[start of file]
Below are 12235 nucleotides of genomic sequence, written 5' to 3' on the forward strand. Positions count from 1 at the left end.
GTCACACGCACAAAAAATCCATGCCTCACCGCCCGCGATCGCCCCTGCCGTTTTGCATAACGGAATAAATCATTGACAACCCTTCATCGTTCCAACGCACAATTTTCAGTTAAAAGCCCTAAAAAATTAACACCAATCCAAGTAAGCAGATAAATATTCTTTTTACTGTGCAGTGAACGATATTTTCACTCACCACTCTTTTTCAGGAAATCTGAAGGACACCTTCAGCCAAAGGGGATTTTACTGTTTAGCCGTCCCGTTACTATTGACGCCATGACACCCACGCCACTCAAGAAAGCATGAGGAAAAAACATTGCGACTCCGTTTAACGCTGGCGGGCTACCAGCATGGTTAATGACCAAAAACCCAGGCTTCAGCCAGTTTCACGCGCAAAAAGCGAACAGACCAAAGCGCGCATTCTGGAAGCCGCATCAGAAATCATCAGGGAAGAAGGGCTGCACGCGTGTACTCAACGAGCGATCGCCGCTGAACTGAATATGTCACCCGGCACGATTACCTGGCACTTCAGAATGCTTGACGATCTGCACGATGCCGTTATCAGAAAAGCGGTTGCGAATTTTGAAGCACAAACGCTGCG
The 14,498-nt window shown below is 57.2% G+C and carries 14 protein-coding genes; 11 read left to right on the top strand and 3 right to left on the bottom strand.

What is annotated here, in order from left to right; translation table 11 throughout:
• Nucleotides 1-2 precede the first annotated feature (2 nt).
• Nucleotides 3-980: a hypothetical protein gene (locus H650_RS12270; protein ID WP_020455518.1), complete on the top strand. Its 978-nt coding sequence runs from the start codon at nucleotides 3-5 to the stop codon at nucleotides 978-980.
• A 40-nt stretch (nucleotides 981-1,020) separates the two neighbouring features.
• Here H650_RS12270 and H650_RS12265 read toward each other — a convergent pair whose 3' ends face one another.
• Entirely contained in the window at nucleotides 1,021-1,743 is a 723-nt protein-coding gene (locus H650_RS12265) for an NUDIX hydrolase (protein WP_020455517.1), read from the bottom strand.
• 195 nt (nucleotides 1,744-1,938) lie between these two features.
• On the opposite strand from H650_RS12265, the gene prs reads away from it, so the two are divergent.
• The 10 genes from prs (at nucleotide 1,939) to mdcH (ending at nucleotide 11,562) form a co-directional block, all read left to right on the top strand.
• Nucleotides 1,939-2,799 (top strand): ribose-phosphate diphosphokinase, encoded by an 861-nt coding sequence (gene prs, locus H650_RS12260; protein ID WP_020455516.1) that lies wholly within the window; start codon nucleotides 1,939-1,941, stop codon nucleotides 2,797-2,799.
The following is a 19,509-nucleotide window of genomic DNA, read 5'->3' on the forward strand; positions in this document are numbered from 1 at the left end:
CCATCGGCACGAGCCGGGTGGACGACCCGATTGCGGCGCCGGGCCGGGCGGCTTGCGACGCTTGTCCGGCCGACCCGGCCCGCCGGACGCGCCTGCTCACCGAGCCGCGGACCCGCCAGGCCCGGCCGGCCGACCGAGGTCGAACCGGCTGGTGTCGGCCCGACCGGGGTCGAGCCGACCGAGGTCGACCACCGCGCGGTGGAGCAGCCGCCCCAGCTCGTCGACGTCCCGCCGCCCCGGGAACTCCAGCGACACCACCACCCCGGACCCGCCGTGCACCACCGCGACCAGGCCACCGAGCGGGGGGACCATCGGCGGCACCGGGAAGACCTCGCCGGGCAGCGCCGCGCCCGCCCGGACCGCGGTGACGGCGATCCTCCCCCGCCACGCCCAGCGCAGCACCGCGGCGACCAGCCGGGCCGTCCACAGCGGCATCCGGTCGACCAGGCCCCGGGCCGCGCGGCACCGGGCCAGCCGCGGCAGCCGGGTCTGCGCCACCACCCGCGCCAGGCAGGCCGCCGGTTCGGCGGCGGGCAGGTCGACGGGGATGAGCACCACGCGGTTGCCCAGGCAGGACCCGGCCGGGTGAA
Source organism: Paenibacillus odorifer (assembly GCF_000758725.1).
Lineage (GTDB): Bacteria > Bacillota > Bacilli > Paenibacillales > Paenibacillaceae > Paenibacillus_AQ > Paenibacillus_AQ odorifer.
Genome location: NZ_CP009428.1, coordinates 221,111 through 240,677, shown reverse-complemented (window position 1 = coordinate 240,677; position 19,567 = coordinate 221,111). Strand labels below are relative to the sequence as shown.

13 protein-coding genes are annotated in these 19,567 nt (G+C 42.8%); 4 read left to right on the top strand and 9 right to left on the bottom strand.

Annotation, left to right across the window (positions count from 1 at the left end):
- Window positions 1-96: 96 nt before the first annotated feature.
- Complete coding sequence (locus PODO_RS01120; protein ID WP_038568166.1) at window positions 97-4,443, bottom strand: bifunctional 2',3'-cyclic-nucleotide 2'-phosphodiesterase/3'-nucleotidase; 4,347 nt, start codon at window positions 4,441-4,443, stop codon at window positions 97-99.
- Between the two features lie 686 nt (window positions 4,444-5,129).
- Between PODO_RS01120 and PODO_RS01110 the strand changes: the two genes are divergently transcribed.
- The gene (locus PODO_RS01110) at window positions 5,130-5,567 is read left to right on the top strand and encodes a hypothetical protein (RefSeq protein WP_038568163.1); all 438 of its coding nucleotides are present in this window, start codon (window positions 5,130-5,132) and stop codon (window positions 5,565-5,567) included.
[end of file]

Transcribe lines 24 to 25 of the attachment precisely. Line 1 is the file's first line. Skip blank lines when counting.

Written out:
- Between PODO_RS01120 and PODO_RS01110 the strand changes: the two genes are divergently transcribed.
- The gene (locus PODO_RS01110) at window positions 5,130-5,567 is read left to right on the top strand and encodes a hypothetical protein (RefSeq protein WP_038568163.1); all 438 of its coding nucleotides are present in this window, start codon (window positions 5,130-5,132) and stop codon (window positions 5,565-5,567) included.